51. Some of Chile's first computer scientists studied in the Faculty of Engineering and Mathematics at the University of Chile, then went to Canada on IBM scholarships to train at Waterloo. This institutional connection most likely came about in 1967, when Wes Graham of the University of Waterloo traveled to South America from 30 Mar. to 11 May 1967. He spent 10 days in Brazil, 4 in Uruguay, 4 in Argentina, 3 in Chile, and 2 in Peru under contract with IBM World Trade Corp. to participate "in a university and postsecondary school curriculum program as an independent consultant." I thank Jane Britton, archivist at the University of Waterloo, for locating Wes Graham's travel schedule in the university archives (file 384, Wes Graham Papers).
52. "Valioso aporte de IBM a la 'U' [Valuable Contribution of IBM to the 'U']," La Nación, 23 Mar. 1969, R. Peralta, interview by E. Medina, 12 Jan. 2004.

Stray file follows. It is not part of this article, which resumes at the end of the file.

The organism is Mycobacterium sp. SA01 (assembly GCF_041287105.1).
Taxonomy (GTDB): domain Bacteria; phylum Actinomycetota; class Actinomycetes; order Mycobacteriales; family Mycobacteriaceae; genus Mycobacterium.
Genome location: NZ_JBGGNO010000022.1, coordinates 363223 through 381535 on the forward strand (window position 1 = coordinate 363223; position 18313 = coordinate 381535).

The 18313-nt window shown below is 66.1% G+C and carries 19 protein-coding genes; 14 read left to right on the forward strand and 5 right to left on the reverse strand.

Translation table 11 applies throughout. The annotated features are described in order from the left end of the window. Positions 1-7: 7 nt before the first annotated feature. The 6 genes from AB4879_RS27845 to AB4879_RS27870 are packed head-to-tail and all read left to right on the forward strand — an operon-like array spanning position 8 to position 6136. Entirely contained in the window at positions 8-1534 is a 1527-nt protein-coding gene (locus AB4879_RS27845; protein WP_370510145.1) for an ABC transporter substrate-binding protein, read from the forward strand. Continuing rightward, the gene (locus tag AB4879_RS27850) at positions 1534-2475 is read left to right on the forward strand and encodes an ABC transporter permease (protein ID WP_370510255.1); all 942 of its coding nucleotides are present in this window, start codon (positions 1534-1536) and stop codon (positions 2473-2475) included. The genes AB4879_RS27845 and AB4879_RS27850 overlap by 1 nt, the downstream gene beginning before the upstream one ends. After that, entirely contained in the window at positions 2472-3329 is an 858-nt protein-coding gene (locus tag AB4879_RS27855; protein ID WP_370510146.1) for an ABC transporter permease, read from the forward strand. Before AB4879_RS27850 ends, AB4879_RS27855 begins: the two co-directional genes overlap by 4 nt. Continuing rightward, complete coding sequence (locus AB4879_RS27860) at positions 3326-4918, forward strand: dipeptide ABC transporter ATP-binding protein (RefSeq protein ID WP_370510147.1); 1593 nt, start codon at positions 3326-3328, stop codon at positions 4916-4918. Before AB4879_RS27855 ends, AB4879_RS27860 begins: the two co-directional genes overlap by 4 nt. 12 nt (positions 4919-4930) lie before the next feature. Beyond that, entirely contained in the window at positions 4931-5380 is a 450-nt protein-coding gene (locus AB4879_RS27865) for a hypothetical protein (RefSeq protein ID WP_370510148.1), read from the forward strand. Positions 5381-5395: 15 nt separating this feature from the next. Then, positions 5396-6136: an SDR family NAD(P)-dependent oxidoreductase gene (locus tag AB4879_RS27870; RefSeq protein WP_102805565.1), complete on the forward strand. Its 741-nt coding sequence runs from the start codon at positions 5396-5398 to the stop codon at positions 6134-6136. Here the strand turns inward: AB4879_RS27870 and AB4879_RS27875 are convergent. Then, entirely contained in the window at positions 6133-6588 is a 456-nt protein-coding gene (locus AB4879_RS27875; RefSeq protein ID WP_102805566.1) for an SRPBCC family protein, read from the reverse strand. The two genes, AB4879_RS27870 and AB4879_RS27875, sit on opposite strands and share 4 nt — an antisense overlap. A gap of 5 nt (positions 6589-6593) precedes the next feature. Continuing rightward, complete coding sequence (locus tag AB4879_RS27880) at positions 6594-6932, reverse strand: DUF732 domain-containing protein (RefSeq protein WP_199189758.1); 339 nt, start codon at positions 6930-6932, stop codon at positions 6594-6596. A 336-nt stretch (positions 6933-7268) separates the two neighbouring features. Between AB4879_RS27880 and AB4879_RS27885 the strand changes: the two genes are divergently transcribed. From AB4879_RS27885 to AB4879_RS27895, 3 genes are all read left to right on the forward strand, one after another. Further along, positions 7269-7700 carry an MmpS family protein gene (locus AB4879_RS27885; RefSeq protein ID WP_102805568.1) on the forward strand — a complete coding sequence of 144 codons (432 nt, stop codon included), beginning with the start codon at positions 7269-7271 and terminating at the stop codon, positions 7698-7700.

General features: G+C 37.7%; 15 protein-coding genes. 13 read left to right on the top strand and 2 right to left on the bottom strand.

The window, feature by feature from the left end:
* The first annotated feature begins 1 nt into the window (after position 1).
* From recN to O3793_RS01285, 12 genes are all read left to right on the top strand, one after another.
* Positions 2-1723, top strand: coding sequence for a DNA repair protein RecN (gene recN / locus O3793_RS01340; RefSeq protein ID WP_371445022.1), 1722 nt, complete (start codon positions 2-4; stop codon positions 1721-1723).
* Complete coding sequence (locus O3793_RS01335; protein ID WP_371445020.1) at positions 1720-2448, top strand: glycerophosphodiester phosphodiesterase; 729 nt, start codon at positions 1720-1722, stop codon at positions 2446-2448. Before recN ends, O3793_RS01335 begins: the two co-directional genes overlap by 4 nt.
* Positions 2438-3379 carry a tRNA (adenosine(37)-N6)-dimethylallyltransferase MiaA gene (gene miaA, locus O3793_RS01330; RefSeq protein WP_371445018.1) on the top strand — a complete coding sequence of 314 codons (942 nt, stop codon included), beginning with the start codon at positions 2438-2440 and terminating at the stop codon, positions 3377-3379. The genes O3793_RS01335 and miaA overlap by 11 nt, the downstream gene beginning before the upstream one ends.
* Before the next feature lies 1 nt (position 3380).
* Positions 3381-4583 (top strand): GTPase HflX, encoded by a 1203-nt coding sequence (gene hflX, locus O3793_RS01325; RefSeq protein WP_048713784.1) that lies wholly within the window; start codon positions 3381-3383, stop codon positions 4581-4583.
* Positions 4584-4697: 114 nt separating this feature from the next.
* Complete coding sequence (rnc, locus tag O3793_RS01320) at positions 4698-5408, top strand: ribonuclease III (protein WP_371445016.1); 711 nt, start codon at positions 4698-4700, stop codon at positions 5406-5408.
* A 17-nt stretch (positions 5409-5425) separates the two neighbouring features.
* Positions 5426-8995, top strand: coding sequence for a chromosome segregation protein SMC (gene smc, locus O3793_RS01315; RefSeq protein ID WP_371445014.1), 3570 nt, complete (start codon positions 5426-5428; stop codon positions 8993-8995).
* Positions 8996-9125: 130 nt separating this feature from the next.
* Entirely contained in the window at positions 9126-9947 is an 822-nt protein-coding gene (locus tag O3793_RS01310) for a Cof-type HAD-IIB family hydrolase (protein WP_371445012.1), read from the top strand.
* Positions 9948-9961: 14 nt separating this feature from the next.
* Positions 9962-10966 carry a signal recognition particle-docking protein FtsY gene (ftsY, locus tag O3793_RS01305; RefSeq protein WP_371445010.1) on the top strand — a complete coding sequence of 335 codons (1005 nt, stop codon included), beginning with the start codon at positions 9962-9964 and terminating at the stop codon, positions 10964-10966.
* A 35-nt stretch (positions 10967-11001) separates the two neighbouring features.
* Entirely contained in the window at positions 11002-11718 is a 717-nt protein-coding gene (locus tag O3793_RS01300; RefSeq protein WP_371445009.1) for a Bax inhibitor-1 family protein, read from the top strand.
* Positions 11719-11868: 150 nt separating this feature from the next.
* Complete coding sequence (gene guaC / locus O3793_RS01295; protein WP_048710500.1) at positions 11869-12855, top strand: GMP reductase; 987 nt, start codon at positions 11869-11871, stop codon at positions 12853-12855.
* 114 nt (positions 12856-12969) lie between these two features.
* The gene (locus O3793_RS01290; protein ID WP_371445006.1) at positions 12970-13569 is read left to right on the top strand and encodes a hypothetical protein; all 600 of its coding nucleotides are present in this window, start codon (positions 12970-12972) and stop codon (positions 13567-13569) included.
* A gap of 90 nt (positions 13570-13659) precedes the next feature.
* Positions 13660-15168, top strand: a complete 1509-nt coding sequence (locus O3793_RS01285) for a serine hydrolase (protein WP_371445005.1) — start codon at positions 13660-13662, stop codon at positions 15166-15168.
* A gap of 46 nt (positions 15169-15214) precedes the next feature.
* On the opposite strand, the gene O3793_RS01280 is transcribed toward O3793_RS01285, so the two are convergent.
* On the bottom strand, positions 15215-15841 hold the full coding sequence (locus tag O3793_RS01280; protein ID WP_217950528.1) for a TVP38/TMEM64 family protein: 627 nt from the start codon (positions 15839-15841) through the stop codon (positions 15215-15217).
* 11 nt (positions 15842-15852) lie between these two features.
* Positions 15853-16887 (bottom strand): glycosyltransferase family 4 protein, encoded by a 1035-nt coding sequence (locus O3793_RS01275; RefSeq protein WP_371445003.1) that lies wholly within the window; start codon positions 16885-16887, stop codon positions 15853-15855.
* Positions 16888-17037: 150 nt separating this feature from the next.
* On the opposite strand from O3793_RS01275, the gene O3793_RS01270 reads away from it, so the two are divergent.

53. H. Kissinger, White House Years, Little, Brown, 1979, p. 671, Cited in Davis, The Last Two Years of Salvador Allende, p. 6.
54. J.D. Cockcroft ed. Salvador Allende Reader, Ocean Press, 2000, p. 60.
55. Moreover, it would allow the company to maintain the promise of "full-employment," upholding IBM's reputation of providing its employees with lifetime job security. Although this article presents relocation as serving company interests, it is important to remember what job security, benefits, and a stable income meant to IBM's Chilean employees, especially when other foreign-owned companies closed their Chilean offices and government economic policies caused runaway inflation and contributed to massive consumer shortages.